September 5, 2007
Whew! Anastasia is suddenly taking a single 1 hour nap a day, so I barely have time to get anything else done! Sorry for not posting sooner.
I think Anastasia's hair is starting to grow back. She's been pretty good about using her blanket to snuggle with (instead of pulling her hair). It may also have helped that one of Anastasia's favorite dolls had a "talk" with her. This particular doll has lots of curly black hair, which Anastasia seems to admire. One day the doll said: "Would you like to have long, pretty hair, too? Hmmm. Well, I think if you want long, pretty hair you need to stop pulling it out." Miss A. responded with a very contrite expression.
She's a funny girl. I've been reading that most 2 year olds speak only in two word sentences and that it isn't until age 3 that most kids use longer sentences. But while Anastasia doesn't use words or sentences very often, she speaks in fairly complex sentences when she wants to. The other day, for example, she said: "Where are you going?" She's also finally starting to say "yes" more often. Well, actually, she says "yeah" or "yup." (I guess mom and dad are a poor example.) The other day her daddy sat down and said: "Do you want to cuddle?" And she said, incredulously, "Yeah!" Or, if we tell her she's a good girl, she nods her head and says "yup."
Today we experimented to see just how big a girl Miss A. is. Before she was born, I taught singing lessons. When I went on bed rest, I stopped and I haven't taught since. But I've been wanting to help make ends meet a little better, so I emailed a few of my old students and said I was interested in teaching again. I explained that Anastasia would be present at all lessons, however, and that I wasn't sure how that was going to work out.
Well, today one of my former students came by for a lesson. Anastasia was very shy with him, of course, and spent the first 15 minutes or so sitting on the piano bench next to me, her face buried in my arm. Soon, though, the music got to her, and she watched closely while he sang and I played. A couple of times she helped me play the piano a tiny bit. After about 45 minutes, she finally wanted down from the piano bench, but she played quietly at my feet. I was impressed!
Anyway, if I continue to do this, it will be a good thing. RSV season is on its way, and while we won't be totally sequestered this year (as we were the past two years), we still need to be careful. We think we'll stop going to playgroup during RSV season, and all this winter and fall we'll do our best to keep Miss A. away from sick people. As our pediatrician said, two isn't a magic age. Some preemies get RSV after age 2 and end up in the hospital. Nobody knows whether Miss A. might be one of those kids, and considering that RSV usually has life-long effects on kids with lung damage, we want to carefully balance protecting her from RSV with making sure she still gets to be around people.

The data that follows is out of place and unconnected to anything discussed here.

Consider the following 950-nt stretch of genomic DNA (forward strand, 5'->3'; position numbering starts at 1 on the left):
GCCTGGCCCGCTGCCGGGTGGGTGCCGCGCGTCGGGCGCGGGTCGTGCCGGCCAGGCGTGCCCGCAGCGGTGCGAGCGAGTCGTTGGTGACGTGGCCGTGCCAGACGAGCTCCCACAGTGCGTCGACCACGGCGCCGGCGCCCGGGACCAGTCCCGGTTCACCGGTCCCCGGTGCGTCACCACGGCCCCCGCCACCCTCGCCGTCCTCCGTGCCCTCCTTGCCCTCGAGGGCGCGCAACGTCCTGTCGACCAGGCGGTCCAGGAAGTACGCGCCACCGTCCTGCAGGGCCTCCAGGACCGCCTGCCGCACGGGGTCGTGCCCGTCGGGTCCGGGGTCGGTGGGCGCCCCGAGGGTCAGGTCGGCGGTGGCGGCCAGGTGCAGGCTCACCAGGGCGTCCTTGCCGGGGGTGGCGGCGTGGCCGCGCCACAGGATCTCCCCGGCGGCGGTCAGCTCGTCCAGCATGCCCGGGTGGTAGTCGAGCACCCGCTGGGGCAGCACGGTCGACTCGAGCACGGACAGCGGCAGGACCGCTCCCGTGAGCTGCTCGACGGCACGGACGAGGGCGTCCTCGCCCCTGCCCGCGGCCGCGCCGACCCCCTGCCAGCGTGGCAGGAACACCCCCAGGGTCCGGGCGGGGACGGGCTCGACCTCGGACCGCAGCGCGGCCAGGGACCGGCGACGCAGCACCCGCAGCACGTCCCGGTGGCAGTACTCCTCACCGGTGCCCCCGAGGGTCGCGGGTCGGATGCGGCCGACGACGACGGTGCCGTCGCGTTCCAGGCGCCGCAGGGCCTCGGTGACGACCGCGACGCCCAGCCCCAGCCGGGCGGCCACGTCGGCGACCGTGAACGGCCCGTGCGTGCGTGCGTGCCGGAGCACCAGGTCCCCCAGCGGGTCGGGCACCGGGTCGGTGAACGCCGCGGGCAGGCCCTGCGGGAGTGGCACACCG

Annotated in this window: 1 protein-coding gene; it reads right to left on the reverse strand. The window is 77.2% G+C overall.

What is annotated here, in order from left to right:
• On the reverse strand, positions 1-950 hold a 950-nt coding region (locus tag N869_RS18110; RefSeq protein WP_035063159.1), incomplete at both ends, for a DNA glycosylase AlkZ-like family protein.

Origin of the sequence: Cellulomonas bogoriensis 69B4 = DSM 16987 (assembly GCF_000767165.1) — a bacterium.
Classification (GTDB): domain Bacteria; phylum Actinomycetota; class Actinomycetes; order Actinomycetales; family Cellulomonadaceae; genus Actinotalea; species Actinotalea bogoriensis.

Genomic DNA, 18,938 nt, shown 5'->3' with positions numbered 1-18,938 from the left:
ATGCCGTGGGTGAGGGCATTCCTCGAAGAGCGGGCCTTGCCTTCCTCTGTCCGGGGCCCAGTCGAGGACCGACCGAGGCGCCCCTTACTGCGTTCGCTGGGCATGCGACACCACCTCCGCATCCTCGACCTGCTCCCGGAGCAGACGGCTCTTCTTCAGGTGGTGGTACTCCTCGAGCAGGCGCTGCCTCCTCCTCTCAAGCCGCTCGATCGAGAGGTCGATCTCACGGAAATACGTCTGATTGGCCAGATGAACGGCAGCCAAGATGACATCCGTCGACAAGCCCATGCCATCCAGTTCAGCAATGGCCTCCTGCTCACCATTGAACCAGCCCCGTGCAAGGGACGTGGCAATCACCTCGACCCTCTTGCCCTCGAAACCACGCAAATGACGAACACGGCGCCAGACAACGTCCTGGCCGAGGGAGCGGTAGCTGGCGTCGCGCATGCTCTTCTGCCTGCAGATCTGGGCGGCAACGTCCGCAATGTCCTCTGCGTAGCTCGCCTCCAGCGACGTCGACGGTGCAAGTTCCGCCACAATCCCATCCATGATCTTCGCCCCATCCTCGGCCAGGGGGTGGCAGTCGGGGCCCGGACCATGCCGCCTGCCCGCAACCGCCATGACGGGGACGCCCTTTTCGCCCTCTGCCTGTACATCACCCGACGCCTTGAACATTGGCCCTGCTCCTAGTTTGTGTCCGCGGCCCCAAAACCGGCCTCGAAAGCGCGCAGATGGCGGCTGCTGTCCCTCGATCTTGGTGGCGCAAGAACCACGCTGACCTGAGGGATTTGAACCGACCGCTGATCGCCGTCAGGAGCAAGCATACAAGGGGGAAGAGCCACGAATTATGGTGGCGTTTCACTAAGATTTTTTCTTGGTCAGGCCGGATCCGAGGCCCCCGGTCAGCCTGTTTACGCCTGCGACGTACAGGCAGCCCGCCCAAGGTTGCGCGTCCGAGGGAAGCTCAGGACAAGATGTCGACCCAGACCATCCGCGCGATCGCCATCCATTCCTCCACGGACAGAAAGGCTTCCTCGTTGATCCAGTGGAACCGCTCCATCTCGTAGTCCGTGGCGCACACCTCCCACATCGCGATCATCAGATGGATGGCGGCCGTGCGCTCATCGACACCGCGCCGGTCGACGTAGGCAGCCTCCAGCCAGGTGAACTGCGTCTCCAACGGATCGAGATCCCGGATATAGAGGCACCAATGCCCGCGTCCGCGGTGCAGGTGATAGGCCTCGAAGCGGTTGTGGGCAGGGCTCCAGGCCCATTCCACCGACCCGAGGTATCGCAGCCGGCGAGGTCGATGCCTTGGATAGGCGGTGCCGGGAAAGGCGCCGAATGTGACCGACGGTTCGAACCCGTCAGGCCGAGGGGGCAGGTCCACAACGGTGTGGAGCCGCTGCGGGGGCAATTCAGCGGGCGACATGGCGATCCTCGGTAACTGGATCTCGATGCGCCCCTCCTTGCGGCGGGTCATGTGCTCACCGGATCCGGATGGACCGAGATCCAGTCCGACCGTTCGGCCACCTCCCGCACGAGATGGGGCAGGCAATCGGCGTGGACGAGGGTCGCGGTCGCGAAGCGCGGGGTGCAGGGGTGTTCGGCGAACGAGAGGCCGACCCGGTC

So lessons might be a good way to continue socializing Anastasia.
September 9, 2007
I am ridiculously excited. :) Anastasia drew her first picture yesterday! Oh yes, I know. It's just scribbles. But Miss A. has never been really interested in drawing before. She wanted to eat the crayons, not make pictures with them. And she had a hard time pressing hard enough to transfer color to paper. But yesterday something clicked. She was focused, and had a great time. She drew with one color for a moment or two, then carefully chose another. Then she drew with two crayons in one hand. Then she drew with three in one hand. After perhaps 25 to 30 minutes of drawing, she carefully put the crayons back in the box, one by one.
And here is her masterpiece :) :
Unfortunately, we've also been dealing with a lot of tempter tantrums this week. I'm working really hard to make sure I give Miss A. some sense of independence. I let her pick her clothes (choosing between two different outfits), I let her choose some of her foods (again, by showing her two options), I encourage her to brush her own teeth (although I do a follow up brushing), etc. But this doesn't appear to help.
Mostly she throws tantrums if I won't read to her the very instant she wants me to (I swear she thinks being read to is a constitutional right!), or if she wants to go outside and we can't right that moment. I've tried totally ignoring her. I've tried scolding her. I may have to try a time out next.
Her daddy has great success by saying "Shhh! I can't listen to that right now," and ignoring her. This quiets her almost immediately. But that doesn't work for me.
Speaking of books and reading, I recently got Richard Scarry's Best Word Book Ever through Paperback Swap. I actually belong to two online book swap groups, the other being BookMooch. If you love to read and have more books than bookshelves then I highly recommend you check these sites out. All you do is list a few books you want to give away (by entering their ISBNs onto the website). Then other members email to say they want one or more of your books. You mail them, at your own cost (which is a about $2.50.) Each time you mail a book to a member, you earn points. With those points, you can ask any other member for some of their books, and they ship them to you at no cost to you. It's easy, convenient, and cheaper than buying books at our local thrift store.